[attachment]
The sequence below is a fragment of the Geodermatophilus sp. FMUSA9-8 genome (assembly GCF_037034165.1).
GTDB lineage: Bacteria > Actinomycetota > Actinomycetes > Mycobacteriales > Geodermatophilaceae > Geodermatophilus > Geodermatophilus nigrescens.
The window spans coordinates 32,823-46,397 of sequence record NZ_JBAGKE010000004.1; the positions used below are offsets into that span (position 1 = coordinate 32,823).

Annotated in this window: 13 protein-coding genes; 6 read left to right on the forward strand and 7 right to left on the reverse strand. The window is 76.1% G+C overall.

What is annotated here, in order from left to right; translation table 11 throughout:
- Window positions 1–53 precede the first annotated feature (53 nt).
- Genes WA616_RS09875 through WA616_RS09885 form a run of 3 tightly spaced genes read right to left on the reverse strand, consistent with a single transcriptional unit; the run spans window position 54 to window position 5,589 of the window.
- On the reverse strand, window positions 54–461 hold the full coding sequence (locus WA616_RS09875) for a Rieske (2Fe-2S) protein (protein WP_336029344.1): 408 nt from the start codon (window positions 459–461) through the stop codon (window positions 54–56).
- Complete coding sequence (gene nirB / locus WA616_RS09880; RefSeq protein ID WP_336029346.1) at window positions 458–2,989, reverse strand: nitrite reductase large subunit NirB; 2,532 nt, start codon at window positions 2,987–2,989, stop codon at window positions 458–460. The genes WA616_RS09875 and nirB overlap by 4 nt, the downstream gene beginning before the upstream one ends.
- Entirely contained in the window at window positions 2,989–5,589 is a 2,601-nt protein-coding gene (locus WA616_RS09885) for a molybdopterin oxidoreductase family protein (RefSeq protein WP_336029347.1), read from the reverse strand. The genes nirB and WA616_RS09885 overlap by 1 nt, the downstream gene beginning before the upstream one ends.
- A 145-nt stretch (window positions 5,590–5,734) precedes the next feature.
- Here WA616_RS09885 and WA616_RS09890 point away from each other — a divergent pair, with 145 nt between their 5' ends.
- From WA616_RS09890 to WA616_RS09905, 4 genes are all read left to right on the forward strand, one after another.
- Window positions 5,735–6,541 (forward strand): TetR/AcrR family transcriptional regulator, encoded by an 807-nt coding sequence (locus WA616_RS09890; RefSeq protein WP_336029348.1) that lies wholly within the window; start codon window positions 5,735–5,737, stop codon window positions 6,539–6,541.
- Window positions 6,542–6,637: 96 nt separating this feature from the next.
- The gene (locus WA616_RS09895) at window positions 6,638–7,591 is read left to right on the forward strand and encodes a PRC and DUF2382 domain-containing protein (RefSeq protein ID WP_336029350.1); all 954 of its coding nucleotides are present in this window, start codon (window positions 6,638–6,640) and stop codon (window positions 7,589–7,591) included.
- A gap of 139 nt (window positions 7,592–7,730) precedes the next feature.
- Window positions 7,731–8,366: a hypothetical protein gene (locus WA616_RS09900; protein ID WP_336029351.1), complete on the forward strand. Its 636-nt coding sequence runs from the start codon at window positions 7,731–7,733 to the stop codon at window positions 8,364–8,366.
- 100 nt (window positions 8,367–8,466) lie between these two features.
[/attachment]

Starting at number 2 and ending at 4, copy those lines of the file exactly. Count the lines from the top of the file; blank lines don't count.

GTDB lineage: Bacteria > Actinomycetota > Actinomycetes > Mycobacteriales > Geodermatophilaceae > Geodermatophilus > Geodermatophilus nigrescens.
The window spans coordinates 32,823-46,397 of sequence record NZ_JBAGKE010000004.1; the positions used below are offsets into that span (position 1 = coordinate 32,823).

Annotated in this window: 13 protein-coding genes; 6 read left to right on the forward strand and 7 right to left on the reverse strand. The window is 76.1% G+C overall.